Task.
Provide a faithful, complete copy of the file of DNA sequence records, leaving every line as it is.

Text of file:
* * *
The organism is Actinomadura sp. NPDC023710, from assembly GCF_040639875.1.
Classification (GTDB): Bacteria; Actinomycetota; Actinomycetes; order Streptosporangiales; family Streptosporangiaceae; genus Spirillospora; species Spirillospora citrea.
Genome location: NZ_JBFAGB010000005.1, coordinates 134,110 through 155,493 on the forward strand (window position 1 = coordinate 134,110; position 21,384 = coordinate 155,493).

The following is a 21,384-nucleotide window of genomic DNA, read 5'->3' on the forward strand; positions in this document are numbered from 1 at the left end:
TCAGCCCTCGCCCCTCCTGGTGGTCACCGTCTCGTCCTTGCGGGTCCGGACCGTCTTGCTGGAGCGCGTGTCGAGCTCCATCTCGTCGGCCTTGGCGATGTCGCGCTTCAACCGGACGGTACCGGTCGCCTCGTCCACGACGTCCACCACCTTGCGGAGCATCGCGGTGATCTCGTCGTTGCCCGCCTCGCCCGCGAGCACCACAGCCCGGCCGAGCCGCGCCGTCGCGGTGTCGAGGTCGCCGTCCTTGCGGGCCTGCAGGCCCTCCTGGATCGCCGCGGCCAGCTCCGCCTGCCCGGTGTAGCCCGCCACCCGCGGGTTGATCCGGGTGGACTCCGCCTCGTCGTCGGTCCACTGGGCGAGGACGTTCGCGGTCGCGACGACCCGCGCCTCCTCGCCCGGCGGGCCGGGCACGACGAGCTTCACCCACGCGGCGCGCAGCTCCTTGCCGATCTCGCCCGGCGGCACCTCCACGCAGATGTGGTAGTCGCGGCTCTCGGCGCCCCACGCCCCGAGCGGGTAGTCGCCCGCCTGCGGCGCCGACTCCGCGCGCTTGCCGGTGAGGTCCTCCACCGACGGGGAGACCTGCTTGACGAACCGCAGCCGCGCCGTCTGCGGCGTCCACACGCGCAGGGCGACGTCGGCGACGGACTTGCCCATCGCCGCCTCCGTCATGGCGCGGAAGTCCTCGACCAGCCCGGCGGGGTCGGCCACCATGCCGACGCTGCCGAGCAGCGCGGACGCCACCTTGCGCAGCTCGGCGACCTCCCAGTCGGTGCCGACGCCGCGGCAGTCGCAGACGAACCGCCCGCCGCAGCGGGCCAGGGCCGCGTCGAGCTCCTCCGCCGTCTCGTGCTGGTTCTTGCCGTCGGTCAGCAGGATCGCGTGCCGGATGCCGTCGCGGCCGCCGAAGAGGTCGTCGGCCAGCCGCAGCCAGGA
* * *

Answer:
The organism is Actinomadura sp. NPDC023710, from assembly GCF_040639875.1.
Classification (GTDB): Bacteria; Actinomycetota; Actinomycetes; order Streptosporangiales; family Streptosporangiaceae; genus Spirillospora; species Spirillospora citrea.
Genome location: NZ_JBFAGB010000005.1, coordinates 134,110 through 155,493 on the forward strand (window position 1 = coordinate 134,110; position 21,384 = coordinate 155,493).

The following is a 21,384-nucleotide window of genomic DNA, read 5'->3' on the forward strand; positions in this document are numbered from 1 at the left end:
TCAGCCCTCGCCCCTCCTGGTGGTCACCGTCTCGTCCTTGCGGGTCCGGACCGTCTTGCTGGAGCGCGTGTCGAGCTCCATCTCGTCGGCCTTGGCGATGTCGCGCTTCAACCGGACGGTACCGGTCGCCTCGTCCACGACGTCCACCACCTTGCGGAGCATCGCGGTGATCTCGTCGTTGCCCGCCTCGCCCGCGAGCACCACAGCCCGGCCGAGCCGCGCCGTCGCGGTGTCGAGGTCGCCGTCCTTGCGGGCCTGCAGGCCCTCCTGGATCGCCGCGGCCAGCTCCGCCTGCCCGGTGTAGCCCGCCACCCGCGGGTTGATCCGGGTGGACTCCGCCTCGTCGTCGGTCCACTGGGCGAGGACGTTCGCGGTCGCGACGACCCGCGCCTCCTCGCCCGGCGGGCCGGGCACGACGAGCTTCACCCACGCGGCGCGCAGCTCCTTGCCGATCTCGCCCGGCGGCACCTCCACGCAGATGTGGTAGTCGCGGCTCTCGGCGCCCCACGCCCCGAGCGGGTAGTCGCCCGCCTGCGGCGCCGACTCCGCGCGCTTGCCGGTGAGGTCCTCCACCGACGGGGAGACCTGCTTGACGAACCGCAGCCGCGCCGTCTGCGGCGTCCACACGCGCAGGGCGACGTCGGCGACGGACTTGCCCATCGCCGCCTCCGTCATGGCGCGGAAGTCCTCGACCAGCCCGGCGGGGTCGGCCACCATGCCGACGCTGCCGAGCAGCGCGGACGCCACCTTGCGCAGCTCGGCGACCTCCCAGTCGGTGCCGACGCCGCGGCAGTCGCAGACGAACCGCCCGCCGCAGCGGGCCAGGGCCGCGTCGAGCTCCTCCGCCGTCTCGTGCTGGTTCTTGCCGTCGGTCAGCAGGATCGCGTGCCGGATGCCGTCGCGGCCGCCGAAGAGGTCGTCGGCCAGCCGCAGCCAGGA